9 Sep 2016

Is there something as too much plotting?

Last time I wrote about my marvelous plotting skills but then something happened. When I finished plotting the history for my world and I was about to continue to write the story, I thought: “Hold on. There are potions in my story. I should do an herbal. I definitely should write an herbal. Oh and when I finish it, I could do profiles for my characters. You know, just to know what they like and what they don’t like, what was their family background, what were their relationships, how often they’re ill, what they’re allergic too, how many freckles they have… Oh and after I could plot the story. You know, I need to have the scenes in order, I still don’t really know what will happen in the second part of the first book and OMG I don’t want to continue writing the story it’s too scary!!!!” 

Oh look, it’s my fear of actually writing again. Well, hello there, I haven’t seen you in a while. Oh and I certainly didn’t miss you. 

For some reason, plotting for me is a safe place because I still give my story the attention it needs to live and it gives me this false idea that I’m actually working on something when in reality it’s procrastination dressed in nice clothes. I plot, which doesn’t really take a lot of my energy and creativity, instead of writing the important story. I mean, there are only so many stories about the kingdoms one can write and I definitely went beyond that line. Some of them don’t even matter! I am sorry, my little devious creations of intrigues, but some of you won’t be mentioned in the story.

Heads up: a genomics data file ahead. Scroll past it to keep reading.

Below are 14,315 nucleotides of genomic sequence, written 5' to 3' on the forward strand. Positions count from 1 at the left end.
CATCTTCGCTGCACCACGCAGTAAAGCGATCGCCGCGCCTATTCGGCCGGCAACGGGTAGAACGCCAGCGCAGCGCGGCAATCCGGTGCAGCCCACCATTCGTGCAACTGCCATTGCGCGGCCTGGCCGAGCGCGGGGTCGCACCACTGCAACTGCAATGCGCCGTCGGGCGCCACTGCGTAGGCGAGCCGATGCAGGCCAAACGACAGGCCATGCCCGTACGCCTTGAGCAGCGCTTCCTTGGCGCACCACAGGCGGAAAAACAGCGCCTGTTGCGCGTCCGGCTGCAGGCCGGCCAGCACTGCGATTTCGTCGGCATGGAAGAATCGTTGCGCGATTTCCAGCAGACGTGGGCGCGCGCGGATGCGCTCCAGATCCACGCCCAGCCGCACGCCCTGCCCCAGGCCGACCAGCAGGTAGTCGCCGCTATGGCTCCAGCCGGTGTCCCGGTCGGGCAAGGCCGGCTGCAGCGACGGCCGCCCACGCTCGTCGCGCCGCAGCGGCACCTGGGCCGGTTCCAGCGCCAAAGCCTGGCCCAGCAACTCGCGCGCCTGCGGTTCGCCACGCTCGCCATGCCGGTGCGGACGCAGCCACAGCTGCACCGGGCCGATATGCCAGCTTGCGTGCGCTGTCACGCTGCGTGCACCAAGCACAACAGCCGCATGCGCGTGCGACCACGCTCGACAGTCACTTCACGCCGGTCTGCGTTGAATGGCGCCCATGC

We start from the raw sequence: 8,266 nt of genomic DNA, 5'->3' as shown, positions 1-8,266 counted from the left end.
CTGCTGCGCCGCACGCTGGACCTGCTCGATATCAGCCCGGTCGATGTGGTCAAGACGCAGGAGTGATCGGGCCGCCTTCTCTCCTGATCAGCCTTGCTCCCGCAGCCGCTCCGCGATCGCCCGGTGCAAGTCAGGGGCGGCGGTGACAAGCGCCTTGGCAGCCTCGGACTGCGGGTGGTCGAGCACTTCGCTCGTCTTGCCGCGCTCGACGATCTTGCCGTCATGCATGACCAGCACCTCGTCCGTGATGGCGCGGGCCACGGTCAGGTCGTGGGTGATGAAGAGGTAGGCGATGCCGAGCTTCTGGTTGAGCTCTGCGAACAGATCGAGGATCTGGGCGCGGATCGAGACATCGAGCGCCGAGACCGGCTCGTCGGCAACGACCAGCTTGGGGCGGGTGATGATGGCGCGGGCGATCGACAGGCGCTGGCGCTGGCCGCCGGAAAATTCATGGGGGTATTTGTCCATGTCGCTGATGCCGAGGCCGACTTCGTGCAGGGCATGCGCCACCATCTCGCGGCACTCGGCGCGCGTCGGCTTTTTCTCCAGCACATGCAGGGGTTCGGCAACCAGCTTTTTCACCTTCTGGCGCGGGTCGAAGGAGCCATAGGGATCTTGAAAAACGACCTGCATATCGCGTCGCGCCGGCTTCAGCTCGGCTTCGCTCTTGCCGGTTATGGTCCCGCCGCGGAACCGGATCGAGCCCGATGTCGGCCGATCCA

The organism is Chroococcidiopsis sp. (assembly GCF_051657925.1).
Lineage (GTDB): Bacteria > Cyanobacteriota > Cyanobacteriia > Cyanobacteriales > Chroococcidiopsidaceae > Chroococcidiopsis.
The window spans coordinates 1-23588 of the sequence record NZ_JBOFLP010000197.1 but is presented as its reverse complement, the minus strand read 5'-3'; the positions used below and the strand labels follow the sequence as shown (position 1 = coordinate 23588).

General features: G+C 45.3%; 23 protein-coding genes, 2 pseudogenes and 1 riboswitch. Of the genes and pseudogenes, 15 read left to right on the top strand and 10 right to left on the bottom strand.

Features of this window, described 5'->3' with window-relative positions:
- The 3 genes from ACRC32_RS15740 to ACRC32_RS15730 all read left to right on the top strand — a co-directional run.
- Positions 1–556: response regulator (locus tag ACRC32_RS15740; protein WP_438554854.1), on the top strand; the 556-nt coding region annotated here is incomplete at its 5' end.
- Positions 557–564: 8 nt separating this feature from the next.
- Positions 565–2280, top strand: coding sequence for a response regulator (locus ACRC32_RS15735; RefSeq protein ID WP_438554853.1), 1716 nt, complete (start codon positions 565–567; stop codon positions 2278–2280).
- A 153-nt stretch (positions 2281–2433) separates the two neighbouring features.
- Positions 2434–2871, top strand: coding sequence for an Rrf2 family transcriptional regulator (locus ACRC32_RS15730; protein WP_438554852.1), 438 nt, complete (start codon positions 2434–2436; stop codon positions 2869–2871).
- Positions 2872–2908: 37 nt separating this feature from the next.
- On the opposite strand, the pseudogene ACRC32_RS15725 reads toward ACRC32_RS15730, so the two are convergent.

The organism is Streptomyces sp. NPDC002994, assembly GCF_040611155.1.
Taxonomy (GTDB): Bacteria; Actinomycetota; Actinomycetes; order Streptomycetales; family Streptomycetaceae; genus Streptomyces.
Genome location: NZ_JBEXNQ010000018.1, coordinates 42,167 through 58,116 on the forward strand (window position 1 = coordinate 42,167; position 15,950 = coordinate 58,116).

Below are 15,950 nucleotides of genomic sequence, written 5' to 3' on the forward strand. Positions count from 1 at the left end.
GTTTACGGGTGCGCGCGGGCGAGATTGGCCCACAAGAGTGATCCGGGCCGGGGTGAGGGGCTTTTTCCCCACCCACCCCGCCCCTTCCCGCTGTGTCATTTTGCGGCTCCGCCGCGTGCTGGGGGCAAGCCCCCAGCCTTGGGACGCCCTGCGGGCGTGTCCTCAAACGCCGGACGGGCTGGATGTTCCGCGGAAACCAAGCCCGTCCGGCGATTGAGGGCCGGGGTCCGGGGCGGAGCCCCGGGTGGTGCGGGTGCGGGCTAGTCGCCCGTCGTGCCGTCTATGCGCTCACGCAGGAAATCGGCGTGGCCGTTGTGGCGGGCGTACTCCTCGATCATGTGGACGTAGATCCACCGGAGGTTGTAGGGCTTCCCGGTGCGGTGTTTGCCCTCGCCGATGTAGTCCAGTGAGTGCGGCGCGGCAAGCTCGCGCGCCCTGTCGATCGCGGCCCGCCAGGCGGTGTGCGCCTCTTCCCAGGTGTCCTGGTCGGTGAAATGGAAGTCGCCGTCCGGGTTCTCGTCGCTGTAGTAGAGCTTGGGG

Plotting for me is important part because that’s how I roll. Some people don’t plot at all, some yes, some are mixture of those two, we’re all different but I think there is something as too much plotting. It’s the feeling of comfort while creating all these myths and subplots and backgrounds of characters and while some of them may be important and may help with the writing of the story, some may be just an excuse. It’s the feeling you get when you realize you should actually continue with the main story, the feeling you get when you realize that there is something more complex waiting for you to finish, that there are characters to develop. It’s the feeling of fear that you forgot to plot something and you won’t be able to continue with the story or that without thorough plotting your story won’t be good enough. 

I wrote 16 pages of entire history of Adria and I still told myself “I’m not ready to get into the story again. I need more.” And yes, I know where it all comes from but in order to solve the problem, I would have to rewrite the whole story. I’m talking about 18 chapters. All over again. Because it’s hard when you realize in the middle of your story that your character is not who she is. Or rather she’s not acting like herself. Now, I’m not stupid, I’m not going to rewrite all those chapters because that would send me to the beginning which means the finishing line would be sooo much further. 

So I told myself that it’s the right time to stop plotting. I don’t really believe myself and yes, it took me some time and a few good arguments to persuade myself that it’s the right choice, even though it’s the scarier one. I told myself that this plotting session I had this past month was a good one. I really needed it, because I haven’t been in touch with my story lately and I needed to ensure myself of some things. Now it’s time to stop and continue on with the story. I know all the details I need. I came up with a few good plot twists, I must say I’m proud of myself.